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SharpMap.Widgets

Build responsive map applications for web and desktop

SharpMap is a powerful mapping library that supports a large variety of standards and formats. But the interactive Web- and Windows-Widgets of the SharpMap project are somehow neglected. On the other hand, "slippy map" Widgets like Leaflet or Ptv xServer.NET cannot handle mass data very well. SharpMap.Widgets shows how to combine the SharpMap renderer with these widgets, so it combines the power of SharpMap with the Look&Feel of modern widgets.

Web-Sample

Windows-Sample: Windows-Sample

What the project shows

  • Efficiently render large data sets on "slippy" map widgets with SharpMap
  • Add interaction to pick an item
  • Implementing SharpMap interfaces to render your custom data source
  • Sharing your map business-code between web and desktop applications

The projects

  • SharpMap.Win - Windows (Forms) sample
  • SharpMap.Web - Browser sample
  • SharpMap.WinThin - Windows sample that uses the middle ware from the web project
  • SharpMap.Print - Sample for creating static images
  • SharpMap.Common - Shared code

The basic technique

The basic idea is to compose (or "mesh-up") imagery and vector data on the client-side. "First-class" map widgets like Leaflet and OpenLayers (for browser applications) or PTV xServer.NET (for Microsoft Windows applications) support this. The partitioning is done both between "base-map" and "application-data", which is delivered from different services, as well as between different rendering-techniques, depending on the type of data and required responsiveness. There are three main categories of render-data:

  • Persistent data than can be rendered independent from the viewport. This is typically the case for polygons and lines (areas or road segments).
  • Persistent data that cannot be rendered in tiles. This is the case for objects that "bleed" outside tiles or are using a heuristic layout algorithm. Symbols and labels need this strategy.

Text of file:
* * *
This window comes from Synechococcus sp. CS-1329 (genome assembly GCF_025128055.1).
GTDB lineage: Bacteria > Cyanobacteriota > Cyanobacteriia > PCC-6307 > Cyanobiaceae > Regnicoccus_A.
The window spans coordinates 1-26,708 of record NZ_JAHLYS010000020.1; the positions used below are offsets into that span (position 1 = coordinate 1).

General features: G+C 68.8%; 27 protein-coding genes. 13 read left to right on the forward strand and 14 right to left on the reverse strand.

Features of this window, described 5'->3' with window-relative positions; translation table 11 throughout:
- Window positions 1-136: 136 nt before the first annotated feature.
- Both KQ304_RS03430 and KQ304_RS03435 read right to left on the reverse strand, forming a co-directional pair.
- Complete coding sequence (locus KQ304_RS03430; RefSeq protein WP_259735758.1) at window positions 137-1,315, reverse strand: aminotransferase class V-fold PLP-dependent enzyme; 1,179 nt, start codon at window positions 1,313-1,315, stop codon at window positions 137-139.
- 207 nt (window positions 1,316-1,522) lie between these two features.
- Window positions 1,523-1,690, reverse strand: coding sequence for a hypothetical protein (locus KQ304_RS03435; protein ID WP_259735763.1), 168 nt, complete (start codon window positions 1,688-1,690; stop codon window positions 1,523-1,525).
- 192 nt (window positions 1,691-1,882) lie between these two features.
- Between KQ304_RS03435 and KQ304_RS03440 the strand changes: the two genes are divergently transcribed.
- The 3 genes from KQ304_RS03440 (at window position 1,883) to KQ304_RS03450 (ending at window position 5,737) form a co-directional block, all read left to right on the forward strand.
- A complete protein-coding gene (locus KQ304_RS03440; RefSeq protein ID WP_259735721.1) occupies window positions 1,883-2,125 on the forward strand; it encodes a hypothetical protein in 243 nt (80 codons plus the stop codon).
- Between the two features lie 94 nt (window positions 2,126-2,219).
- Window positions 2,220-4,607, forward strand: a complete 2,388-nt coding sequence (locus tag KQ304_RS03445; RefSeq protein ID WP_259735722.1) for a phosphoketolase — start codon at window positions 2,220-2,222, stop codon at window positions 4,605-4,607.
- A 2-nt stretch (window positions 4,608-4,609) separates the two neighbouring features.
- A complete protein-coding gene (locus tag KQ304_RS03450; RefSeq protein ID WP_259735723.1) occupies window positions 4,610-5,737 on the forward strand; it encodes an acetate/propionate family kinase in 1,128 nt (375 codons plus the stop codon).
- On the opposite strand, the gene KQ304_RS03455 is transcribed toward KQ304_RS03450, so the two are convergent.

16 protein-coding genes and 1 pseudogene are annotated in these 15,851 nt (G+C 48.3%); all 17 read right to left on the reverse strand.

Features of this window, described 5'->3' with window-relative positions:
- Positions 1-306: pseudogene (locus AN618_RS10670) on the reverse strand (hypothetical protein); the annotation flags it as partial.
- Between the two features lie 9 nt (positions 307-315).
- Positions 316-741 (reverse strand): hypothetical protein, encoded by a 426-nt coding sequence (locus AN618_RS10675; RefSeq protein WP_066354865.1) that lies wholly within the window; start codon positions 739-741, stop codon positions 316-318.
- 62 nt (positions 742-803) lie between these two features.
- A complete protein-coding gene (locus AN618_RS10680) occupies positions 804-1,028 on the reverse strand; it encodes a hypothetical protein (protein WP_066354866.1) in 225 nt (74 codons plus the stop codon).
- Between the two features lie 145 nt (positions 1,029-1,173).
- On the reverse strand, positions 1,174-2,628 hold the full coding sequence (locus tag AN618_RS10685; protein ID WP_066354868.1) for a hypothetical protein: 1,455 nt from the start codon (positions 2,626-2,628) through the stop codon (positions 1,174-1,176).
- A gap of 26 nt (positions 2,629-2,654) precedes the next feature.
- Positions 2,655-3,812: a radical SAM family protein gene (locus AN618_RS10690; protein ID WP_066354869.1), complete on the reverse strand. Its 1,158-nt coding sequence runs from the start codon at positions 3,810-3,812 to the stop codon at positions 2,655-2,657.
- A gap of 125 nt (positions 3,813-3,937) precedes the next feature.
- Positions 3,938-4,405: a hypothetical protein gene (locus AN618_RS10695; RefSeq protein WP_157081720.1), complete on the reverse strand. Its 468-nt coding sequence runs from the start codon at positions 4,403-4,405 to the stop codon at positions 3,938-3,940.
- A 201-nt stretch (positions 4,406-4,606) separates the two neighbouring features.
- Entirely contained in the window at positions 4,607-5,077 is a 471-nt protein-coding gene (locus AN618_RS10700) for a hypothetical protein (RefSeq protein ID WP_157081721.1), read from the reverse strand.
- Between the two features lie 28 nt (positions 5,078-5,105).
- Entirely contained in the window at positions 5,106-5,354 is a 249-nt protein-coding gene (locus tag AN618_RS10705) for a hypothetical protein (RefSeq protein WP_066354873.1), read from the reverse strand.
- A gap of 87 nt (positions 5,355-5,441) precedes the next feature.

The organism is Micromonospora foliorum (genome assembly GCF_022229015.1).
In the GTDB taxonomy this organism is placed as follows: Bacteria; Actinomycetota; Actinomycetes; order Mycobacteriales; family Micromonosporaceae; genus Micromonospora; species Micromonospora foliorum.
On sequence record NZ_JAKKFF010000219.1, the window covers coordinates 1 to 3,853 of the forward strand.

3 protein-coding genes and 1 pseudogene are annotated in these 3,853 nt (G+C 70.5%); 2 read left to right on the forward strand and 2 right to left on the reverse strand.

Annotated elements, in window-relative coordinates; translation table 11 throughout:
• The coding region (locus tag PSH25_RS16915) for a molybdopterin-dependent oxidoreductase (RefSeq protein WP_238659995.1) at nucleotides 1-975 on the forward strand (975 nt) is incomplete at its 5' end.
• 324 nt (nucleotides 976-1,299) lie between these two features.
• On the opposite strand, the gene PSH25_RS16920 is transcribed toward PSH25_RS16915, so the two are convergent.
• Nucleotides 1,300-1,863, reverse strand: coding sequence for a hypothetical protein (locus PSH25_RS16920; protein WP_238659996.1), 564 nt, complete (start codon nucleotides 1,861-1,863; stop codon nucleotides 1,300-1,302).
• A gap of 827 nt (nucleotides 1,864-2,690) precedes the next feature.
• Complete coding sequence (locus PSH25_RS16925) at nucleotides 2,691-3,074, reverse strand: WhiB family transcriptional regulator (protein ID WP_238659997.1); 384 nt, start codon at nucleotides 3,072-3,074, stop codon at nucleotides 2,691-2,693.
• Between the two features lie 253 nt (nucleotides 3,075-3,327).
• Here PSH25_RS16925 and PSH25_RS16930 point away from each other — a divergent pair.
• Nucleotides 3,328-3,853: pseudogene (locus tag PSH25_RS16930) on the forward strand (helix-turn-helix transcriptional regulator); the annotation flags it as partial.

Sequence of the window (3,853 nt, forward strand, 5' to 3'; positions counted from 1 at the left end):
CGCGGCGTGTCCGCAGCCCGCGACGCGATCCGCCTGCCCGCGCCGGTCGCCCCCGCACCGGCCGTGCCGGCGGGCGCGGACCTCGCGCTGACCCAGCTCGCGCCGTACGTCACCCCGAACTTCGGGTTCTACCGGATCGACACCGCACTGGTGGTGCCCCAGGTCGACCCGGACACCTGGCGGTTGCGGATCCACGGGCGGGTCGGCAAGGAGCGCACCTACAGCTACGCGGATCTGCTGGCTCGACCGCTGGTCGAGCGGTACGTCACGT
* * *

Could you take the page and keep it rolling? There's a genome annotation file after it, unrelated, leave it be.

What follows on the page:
• Transient data, for example the currently selected item.

So the layering-stack when using PTV xMapServer as base-map looks as follows:

Architecture considerations

A crucial part for UI applications is the decision about the basic architecture. There are two categories of UI-applications:

  • 2-tier, where the client directly accesses the data inside the database using SQL. It could even be possible that the database is not hosted on an external server, but an embedded (MS Access, SQLite) database, or just a plain .csv file. In this case we speak of a 1-tier applicatin.
  • 3-tier, where the client is only a thin application that consumes web services. A middleware supplies the client with the data via HTTP (SOAP, REST) interfaces. Web-clients usually use this architecture, but it's also possible to build a thin Windows (Forms, WPF) client that doesn't access the database directly, but only via a web interface.

The difference is very important with aspect on rendering performance. The renderer reads the geometry and attribute data from the database. This requires a high bandwidth between renderer and database server. If the client doesn't have this high-bandwidth connection to the database it's recommended to use a middleware, so only the rendered images have to be transferred to the client.

ToDos

  • Add interaction to thin Windows-Client
  • Some dynamic filtering and styling
  • Better sample data sources
  • More docs
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